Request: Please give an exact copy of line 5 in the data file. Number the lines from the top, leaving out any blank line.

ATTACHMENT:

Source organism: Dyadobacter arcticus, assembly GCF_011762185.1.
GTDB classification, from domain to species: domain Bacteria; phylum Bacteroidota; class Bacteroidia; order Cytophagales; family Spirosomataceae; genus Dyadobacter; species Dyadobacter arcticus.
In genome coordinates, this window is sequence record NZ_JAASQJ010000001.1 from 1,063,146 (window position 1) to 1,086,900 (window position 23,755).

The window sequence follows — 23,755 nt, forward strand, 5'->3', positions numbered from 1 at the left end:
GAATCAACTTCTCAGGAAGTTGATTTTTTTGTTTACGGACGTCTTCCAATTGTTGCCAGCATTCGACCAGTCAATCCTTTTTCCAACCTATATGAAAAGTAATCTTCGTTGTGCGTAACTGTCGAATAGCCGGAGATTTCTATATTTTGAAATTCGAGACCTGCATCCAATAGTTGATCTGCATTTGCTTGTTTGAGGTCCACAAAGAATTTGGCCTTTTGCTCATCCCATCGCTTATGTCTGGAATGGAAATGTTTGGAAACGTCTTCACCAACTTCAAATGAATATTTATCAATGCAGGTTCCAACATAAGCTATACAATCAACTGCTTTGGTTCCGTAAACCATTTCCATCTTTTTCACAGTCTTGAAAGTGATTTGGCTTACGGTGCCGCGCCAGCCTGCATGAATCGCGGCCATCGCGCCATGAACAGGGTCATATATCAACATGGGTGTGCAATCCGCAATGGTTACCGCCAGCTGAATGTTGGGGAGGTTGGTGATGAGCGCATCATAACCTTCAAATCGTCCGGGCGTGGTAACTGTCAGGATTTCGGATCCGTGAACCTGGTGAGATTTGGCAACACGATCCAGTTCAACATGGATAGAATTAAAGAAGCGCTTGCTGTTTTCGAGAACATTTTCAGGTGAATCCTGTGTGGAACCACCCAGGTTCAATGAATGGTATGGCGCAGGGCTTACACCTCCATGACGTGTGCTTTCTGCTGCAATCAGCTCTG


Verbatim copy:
GAATCAACTTCTCAGGAAGTTGATTTTTTTGTTTACGGACGTCTTCCAATTGTTGCCAGCATTCGACCAGTCAATCCTTTTTCCAACCTATATGAAAAGTAATCTTCGTTGTGCGTAACTGTCGAATAGCCGGAGATTTCTATATTTTGAAATTCGAGACCTGCATCCAATAGTTGATCTGCATTTGCTTGTTTGAGGTCCACAAAGAATTTGGCCTTTTGCTCATCCCATCGCTTATGTCTGGAATGGAAATGTTTGGAAACGTCTTCACCAACTTCAAATGAATATTTATCAATGCAGGTTCCAACATAAGCTATACAATCAACTGCTTTGGTTCCGTAAACCATTTCCATCTTTTTCACAGTCTTGAAAGTGATTTGGCTTACGGTGCCGCGCCAGCCTGCATGAATCGCGGCCATCGCGCCATGAACAGGGTCATATATCAACATGGGTGTGCAATCCGCAATGGTTACCGCCAGCTGAATGTTGGGGAGGTTGGTGATGAGCGCATCATAACCTTCAAATCGTCCGGGCGTGGTAACTGTCAGGATTTCGGATCCGTGAACCTGGTGAGATTTGGCAACACGATCCAGTTCAACATGGATAGAATTAAAGAAGCGCTTGCTGTTTTCGAGAACATTTTCAGGTGAATCCTGTGTGGAACCACCCAGGTTCAATGAATGGTATGGCGCAGGGCTTACACCTCCATGACGTGTGCTTTCTGCTGCAATCAGCTCTG